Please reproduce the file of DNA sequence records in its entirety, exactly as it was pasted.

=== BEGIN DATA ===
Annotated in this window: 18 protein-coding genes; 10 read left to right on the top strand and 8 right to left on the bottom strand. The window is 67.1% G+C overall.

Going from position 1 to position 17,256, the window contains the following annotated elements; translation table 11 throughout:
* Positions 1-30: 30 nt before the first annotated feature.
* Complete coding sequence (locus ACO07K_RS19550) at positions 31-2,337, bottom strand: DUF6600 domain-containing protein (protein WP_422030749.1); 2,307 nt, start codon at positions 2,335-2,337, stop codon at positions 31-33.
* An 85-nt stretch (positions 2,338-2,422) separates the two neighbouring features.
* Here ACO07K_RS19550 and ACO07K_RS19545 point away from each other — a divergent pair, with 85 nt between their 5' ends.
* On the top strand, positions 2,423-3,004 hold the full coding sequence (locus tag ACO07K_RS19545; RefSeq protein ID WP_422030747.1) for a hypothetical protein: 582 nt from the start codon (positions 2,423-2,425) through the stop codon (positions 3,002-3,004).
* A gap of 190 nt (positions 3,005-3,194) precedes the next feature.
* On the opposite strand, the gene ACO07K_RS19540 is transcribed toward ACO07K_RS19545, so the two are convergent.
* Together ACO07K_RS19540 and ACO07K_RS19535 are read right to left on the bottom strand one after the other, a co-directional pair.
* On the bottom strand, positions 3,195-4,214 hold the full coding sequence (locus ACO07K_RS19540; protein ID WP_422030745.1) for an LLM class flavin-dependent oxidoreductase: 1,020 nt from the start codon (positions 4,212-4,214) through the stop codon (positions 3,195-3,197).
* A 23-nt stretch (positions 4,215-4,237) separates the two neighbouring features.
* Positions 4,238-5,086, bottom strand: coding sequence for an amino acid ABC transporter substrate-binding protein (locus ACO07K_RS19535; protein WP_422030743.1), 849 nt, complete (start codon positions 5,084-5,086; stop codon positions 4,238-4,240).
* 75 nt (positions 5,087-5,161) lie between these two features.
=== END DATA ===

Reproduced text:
Annotated in this window: 18 protein-coding genes; 10 read left to right on the top strand and 8 right to left on the bottom strand. The window is 67.1% G+C overall.

Going from position 1 to position 17,256, the window contains the following annotated elements; translation table 11 throughout:
* Positions 1-30: 30 nt before the first annotated feature.
* Complete coding sequence (locus ACO07K_RS19550) at positions 31-2,337, bottom strand: DUF6600 domain-containing protein (protein WP_422030749.1); 2,307 nt, start codon at positions 2,335-2,337, stop codon at positions 31-33.
* An 85-nt stretch (positions 2,338-2,422) separates the two neighbouring features.
* Here ACO07K_RS19550 and ACO07K_RS19545 point away from each other — a divergent pair, with 85 nt between their 5' ends.
* On the top strand, positions 2,423-3,004 hold the full coding sequence (locus tag ACO07K_RS19545; RefSeq protein ID WP_422030747.1) for a hypothetical protein: 582 nt from the start codon (positions 2,423-2,425) through the stop codon (positions 3,002-3,004).
* A gap of 190 nt (positions 3,005-3,194) precedes the next feature.
* On the opposite strand, the gene ACO07K_RS19540 is transcribed toward ACO07K_RS19545, so the two are convergent.
* Together ACO07K_RS19540 and ACO07K_RS19535 are read right to left on the bottom strand one after the other, a co-directional pair.
* On the bottom strand, positions 3,195-4,214 hold the full coding sequence (locus ACO07K_RS19540; protein ID WP_422030745.1) for an LLM class flavin-dependent oxidoreductase: 1,020 nt from the start codon (positions 4,212-4,214) through the stop codon (positions 3,195-3,197).
* A 23-nt stretch (positions 4,215-4,237) separates the two neighbouring features.
* Positions 4,238-5,086, bottom strand: coding sequence for an amino acid ABC transporter substrate-binding protein (locus ACO07K_RS19535; protein WP_422030743.1), 849 nt, complete (start codon positions 5,084-5,086; stop codon positions 4,238-4,240).
* 75 nt (positions 5,087-5,161) lie between these two features.